2. Limit “lateral” communications.  What this means is that you want to limit peer to peer computers from talking to each other unless there is a business reason to do that.
  3. Harden network devices.  This means, on firewalls and such, encrypt all traffic, use robust passwords, restrict physical access and other suggestions described in the alert.
  4. Secure access to firewalls and switches.
  5. Perform out of band management.  This would stop an attacker from being able to get to certain resources.
  6. Validate the integrity of the hardware and software.

The alert goes into a lot more detail, but given that we have strong reason to believe that the NSA and probably other intelligence agencies have been using these attacks in the wild and NOW, these attacks are know to every hacker on the planet, it is critical that companies protect themselves.


The CERT advisory can be found here.

A Wired article on the issue can be found here.



Holy Cow! Alert For Juniper Netscreen Firewall Users

UPDATE:  According to the Wired article below, the remote access issue was caused by a hard coded master password.  Of course, now that people know there is one, they can look at the code and find it, which means that if you have not patched your Juniper firewalls, you are at a high risk for being owned.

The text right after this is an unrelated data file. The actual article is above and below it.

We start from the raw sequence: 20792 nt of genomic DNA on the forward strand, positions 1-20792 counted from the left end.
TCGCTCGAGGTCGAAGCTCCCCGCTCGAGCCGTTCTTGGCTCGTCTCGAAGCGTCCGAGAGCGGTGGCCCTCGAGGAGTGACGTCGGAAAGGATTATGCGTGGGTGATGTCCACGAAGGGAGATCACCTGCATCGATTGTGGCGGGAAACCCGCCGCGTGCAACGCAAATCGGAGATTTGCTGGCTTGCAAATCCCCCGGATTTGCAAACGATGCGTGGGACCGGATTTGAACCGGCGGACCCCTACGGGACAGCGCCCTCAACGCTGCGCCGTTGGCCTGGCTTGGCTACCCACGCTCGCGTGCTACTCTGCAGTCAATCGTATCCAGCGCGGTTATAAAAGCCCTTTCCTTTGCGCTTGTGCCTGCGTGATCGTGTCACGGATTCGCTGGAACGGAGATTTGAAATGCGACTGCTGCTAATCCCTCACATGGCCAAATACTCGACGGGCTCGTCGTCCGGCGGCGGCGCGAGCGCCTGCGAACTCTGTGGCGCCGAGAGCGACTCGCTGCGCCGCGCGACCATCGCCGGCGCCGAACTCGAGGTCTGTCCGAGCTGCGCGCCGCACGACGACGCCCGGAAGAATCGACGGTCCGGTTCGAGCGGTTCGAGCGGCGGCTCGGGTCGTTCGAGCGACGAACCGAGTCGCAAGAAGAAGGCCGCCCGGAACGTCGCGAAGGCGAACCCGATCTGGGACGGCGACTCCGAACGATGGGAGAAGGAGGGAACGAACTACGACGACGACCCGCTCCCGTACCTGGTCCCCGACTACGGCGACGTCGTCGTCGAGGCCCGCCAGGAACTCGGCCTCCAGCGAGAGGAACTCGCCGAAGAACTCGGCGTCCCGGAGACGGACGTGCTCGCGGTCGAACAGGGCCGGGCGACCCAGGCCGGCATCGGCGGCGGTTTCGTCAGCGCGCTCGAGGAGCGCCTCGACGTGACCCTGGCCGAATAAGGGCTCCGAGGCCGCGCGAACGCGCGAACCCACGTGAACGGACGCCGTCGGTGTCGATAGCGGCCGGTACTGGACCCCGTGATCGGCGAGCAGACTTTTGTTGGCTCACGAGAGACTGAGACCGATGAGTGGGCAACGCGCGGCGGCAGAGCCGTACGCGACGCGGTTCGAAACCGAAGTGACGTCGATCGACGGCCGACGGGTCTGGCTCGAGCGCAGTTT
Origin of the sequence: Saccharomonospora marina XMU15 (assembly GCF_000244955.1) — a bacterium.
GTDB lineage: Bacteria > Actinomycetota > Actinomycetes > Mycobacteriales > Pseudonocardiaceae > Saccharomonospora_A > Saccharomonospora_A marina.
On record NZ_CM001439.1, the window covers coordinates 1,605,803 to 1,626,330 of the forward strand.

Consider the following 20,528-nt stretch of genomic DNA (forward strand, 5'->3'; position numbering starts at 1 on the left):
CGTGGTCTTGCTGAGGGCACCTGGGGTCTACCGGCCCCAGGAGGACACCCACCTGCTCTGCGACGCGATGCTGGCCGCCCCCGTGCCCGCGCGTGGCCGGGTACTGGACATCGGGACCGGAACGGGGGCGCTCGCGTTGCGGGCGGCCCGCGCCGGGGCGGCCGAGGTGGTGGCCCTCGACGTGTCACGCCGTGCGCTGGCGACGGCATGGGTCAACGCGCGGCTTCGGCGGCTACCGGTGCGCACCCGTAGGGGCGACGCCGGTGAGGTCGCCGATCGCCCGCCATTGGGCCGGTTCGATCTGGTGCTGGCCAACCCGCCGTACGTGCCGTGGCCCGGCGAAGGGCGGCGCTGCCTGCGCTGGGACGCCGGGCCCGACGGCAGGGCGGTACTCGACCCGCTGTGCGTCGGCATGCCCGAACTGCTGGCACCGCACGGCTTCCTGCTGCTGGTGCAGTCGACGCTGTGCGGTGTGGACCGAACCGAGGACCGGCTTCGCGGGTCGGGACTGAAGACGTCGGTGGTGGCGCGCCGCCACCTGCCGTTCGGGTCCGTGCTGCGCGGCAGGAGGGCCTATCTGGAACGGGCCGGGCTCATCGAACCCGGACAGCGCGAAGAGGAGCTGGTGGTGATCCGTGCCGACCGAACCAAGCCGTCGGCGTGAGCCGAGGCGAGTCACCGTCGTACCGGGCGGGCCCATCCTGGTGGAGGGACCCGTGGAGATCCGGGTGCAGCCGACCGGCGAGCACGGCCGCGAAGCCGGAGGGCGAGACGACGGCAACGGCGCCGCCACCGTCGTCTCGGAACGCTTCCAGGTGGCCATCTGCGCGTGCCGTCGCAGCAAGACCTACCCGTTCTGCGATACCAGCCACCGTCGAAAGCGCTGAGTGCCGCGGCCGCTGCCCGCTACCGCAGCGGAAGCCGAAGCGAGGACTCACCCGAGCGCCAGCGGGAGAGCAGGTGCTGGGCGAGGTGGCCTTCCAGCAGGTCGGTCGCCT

The article also says that the VPN issue may allow an attacker to decrypt any traffic that they have captured in the past.  So if the Chinese, for example (or US or Russian or …) had captured traffic hoping that they might be able to decrypt it some time in the future, now is that time.

This is one of those STOP THE PRESSES! kind of alerts.  Juniper announced yesterday that there are two separate compromises to Juniper Netscreen firewalls that would allow an attacker to gain administrative access to company firewalls and also to decrypt VPN traffic.  Together, this would allow an attacker to completely own your network.

If you are running a Juniper firewall running ScreenOS 6.2.r15 through 18 or 6.3.r12 through r20, you need to patch your firewalls immediately.

Juniper has been amazingly open about this, unlike some vendors.  I suspect that they figured that this exploit is so bad that customers may run away from their products, so the lesser of the evil is to be honest about it.  In reality, my guess is that they are no better or no worse than any other vendor.  Some vendors, under the same situation, might have just said “hey, we fixed some bugs, you should patch your firewall”.  The patches are available on Juniper’s web site (see link in Network World article).